I’m the headless hunter of Honfleur, I’m the strangled Sister of Soissons, I’m the noseless Nun of Nantes”
Those who know me will attest to how firmly I tend to hold my preconceptions, but I do try to test them fairly regularly on the off-chance that a certain production might prove me wrong, if not about the whole genre then at least about that particular show. And despite its much-beloved status by the likes of Billington, Spencer et al, farce is one such genre of which I am no particular fan. I am one of the few who found One Man Two Guvnors painful in the extreme but I found myself tumbling easily for the charms of Noises Off, so whilst I might not ever call myself a fan of farce, I do know that it is impossible to lump them all together dismissively.
Which is a most long-winded way to say that I went to the Theatre Royal Bath to see Georges Feydeau and Maurice Désvallières’ A Little Hotel on the Side. Adapted by John Mortimer and directed by Lindsay Posner with an amazingly luxurious cast including the likes of Richard McCabe, Hannah Waddingham and Richard Wilson, it seems incredible that the run is just two weeks long but I would struggle to recommend dropping everything to try and see this. My only previous experience of Feydeau was with the Old Vic’s 2010 A Flea In Her Ear, which decidedly didn’t tickle my funnybone, and this felt far closer to that than to the delirious pleasures of Frayn’s backstage antics.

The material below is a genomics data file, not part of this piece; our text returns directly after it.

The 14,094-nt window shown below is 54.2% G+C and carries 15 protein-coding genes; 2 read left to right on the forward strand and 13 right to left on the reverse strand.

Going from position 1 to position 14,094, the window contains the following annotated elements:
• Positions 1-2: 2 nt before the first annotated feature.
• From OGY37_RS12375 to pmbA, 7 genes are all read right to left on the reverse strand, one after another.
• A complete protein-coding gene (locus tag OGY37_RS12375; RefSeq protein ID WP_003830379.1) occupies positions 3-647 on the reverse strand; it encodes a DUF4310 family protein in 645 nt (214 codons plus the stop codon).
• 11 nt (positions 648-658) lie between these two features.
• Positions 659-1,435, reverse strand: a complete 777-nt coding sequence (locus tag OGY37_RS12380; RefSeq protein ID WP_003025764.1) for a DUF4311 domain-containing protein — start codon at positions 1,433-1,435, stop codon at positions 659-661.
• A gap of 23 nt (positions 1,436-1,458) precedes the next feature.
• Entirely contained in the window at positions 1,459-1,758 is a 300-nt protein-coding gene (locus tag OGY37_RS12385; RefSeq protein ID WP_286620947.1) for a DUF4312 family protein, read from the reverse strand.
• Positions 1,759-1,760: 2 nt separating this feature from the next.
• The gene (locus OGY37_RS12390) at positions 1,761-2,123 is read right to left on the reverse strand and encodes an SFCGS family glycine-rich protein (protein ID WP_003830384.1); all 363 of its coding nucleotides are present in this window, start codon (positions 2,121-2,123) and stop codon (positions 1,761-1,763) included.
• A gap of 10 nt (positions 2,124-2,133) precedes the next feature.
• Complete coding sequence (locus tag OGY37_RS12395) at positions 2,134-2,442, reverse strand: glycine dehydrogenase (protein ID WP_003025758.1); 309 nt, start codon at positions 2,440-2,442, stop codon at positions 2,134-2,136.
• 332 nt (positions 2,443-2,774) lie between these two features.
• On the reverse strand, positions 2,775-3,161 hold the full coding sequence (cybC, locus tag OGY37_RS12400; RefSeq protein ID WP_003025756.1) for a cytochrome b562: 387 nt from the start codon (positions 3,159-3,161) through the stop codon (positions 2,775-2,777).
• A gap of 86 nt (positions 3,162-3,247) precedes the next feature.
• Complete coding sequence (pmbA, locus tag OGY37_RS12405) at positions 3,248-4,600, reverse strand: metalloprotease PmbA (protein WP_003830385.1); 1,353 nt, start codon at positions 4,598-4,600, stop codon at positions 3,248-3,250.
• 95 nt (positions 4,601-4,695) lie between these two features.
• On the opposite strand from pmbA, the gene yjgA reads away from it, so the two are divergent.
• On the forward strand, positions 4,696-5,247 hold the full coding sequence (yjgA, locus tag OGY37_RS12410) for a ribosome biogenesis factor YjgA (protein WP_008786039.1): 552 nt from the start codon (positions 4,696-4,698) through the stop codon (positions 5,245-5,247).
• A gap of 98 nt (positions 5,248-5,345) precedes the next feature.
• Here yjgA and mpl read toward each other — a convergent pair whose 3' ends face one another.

McCabe plays M Pinglet, a raunchy old rogue who has tired of his wife Angelique (Waddingham with some mighty high hair) and turned his gaze instead to Marcelle, his best friend’s wife played by Natalie Walter. He takes her to a local hotel to seduce her but as this is a farce, everyone else – husbands and wives included – is there too along with assorted other guests and so begins the manic sequence of attempted dalliances, mistaken identities and comic mishaps that make up the play. I’d be lying if I said that I didn’t find it funny at all but in all honesty, I found myself smiling more often than laughing, wryly tickled rather than highly amused.
The elements of farce are present and correct, but they just never seem to coalesce into something rip-roaringly hilarious. The smaller roles get the best of the laugh out loud moments – Luke Newberry’s Maxime trying to have it away with Debbie Chazen’s chambermaid, Richard Wilson’s slightly voyeuristic hotel manager Bastien with his drill and Tom Edden, recognisable from 1M2G, creates another inimitable comic character as a visitor with the strangest of quirks. But as so often happens when one doesn’t find something quite as funny as the rest of the audience, a sense of alienation creeps in and for me, much of the humour felt laboured, predictable and repetitive – I just don’t find trousers falling down that amusing.
And despite McCabe’s best efforts, and he is extremely funny at times, he can never really make Pinglet into that likeable a guy, thereby covering the slight sourness at the heart of Feydeau’s writing. A weird sense of just how objectionable the basic premise is never left me and though I am probably guilty of taking it too seriously, it really got in the way of surrendering to total hilarity. Michael Taylor’s set looks very accomplished on its revolve and the quality of the cast and direction ensured it never felt like a wasted trip, but this was a production to confirm my suspicions about farces rather than challenge my opinion.